College & Workforce Readiness

Debate Begins on Proposed Gainful Employment Regulations

By Caralee J. Adams — August 02, 2010 2 min read
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Now that the U.S. Department of Education has put out its proposal to rein in for-profit colleges, people are beginning to sift through the details of the draft regulations and offer their two cents.

The proposed “gainful employment” rules were published July 26 in the Federal Register, and a 45-day public comment period kicked off.

Some think the proposal is too weak. Other think it’s too intrusive. Most agree it’s complicated. And the administration is expecting a lot of feedback.

Under the proposal, if for-profit educational programs want to be eligible for federal aid, they must show that their graduates are finding jobs and are able to pay back their loans.

To discuss the potential implications, the New America Foundation hosted a panel on the topic Friday. James Kvaal, deputy under secretary in the U.S. Department of Education and chief architect of the proposal, explained the basics. To determine if certain educational programs should be eligible for federal aid, two measures would be established—an income-to-debt ratio and a percentage of loan repayment.

If the students’ debt burden is more than 12 percent of their total income or 30 percent of their discretionary income, the program would be ineligible for federal aid. If loan repayment rates of graduates dip below 45 percent, a program would be considered problematic. If the rates dip below 35 percent, it would be ineligible.

Kvaal estimates that under this approach, no more than 5 percent would lose eligibility in the first year. If programs were problematic under one measure, they would be required to disclose debt measures to students.

Barmak Nassirian, associate executive director of the American Association of Collegiate Registrars and Admissions Officers, said the proposed regulations don’t go far enough. “This is now a sector in which the vast majority of these participants are engaged in what I view as counterfeiting of degrees and consumer fraud—consumer fraud defined as: overadvertise, overpromise, overcharge, and under deliver,” he said.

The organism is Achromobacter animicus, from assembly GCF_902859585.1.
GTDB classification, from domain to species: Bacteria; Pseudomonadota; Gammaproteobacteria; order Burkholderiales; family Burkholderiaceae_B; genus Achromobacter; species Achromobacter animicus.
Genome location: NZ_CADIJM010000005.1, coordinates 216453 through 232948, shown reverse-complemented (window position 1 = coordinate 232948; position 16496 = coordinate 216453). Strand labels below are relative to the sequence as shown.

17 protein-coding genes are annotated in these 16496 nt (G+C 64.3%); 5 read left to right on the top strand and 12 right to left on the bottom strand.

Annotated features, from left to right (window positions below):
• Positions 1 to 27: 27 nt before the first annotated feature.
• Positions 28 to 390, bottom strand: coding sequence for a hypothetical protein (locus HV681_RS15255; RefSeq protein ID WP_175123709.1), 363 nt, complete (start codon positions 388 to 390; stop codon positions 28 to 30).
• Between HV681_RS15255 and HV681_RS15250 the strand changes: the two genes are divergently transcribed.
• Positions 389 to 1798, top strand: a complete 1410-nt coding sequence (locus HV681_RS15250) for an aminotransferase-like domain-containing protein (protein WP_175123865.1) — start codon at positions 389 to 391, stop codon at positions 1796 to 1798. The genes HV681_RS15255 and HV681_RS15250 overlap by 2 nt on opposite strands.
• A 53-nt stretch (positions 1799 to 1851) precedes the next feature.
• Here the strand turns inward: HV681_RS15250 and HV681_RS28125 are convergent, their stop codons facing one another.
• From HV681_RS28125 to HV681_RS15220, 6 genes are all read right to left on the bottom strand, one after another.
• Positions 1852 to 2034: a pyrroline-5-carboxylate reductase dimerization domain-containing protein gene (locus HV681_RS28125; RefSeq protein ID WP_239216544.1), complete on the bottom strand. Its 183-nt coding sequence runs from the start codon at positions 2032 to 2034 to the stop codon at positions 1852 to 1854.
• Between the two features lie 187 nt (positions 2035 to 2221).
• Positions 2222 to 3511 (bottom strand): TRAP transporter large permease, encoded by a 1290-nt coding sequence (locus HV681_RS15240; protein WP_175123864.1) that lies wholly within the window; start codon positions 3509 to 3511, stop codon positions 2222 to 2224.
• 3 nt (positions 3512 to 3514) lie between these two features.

The situation is dire, but the solution is inadequate. “A 45 percent repayment makes you golden? In what line of work would 45 percent repayment of loans be a reasonable measure of market success?” said Nassirian. He was also critical of the approach that punishes schools after the fact, after students have been victimized, rather than providing gatekeeping on the front end.

“In general, I think it’s a good step in the right direction,” he said. “We hope the administration takes steps to fortify it, because it’s anemic on many fronts.”

Katherine Mangu-Ward, senior editor for Reason Magazine and, challenged the administration as to why the scrutiny should be limited to for-profit colleges. “Why not apply the same standards to all education?” she asked the panel. “With so much money at stake, regulations may be appropriate, but why regulate only one slice of the sector?”

For-profit colleges have faced oversight in Congress as the industry has grown with increasing amounts of federal aid money—$26.5 billion last year, up from $4.6 billion in 2000.

These proposed gainful employment rules will likely be the focus of intense lobbying. Public comments are due by Sept. 9. The final rules are to be released in November. Aid eligibility could be taken away beginning in the 2012-2013 school year.

A version of this news article first appeared in the College Bound blog.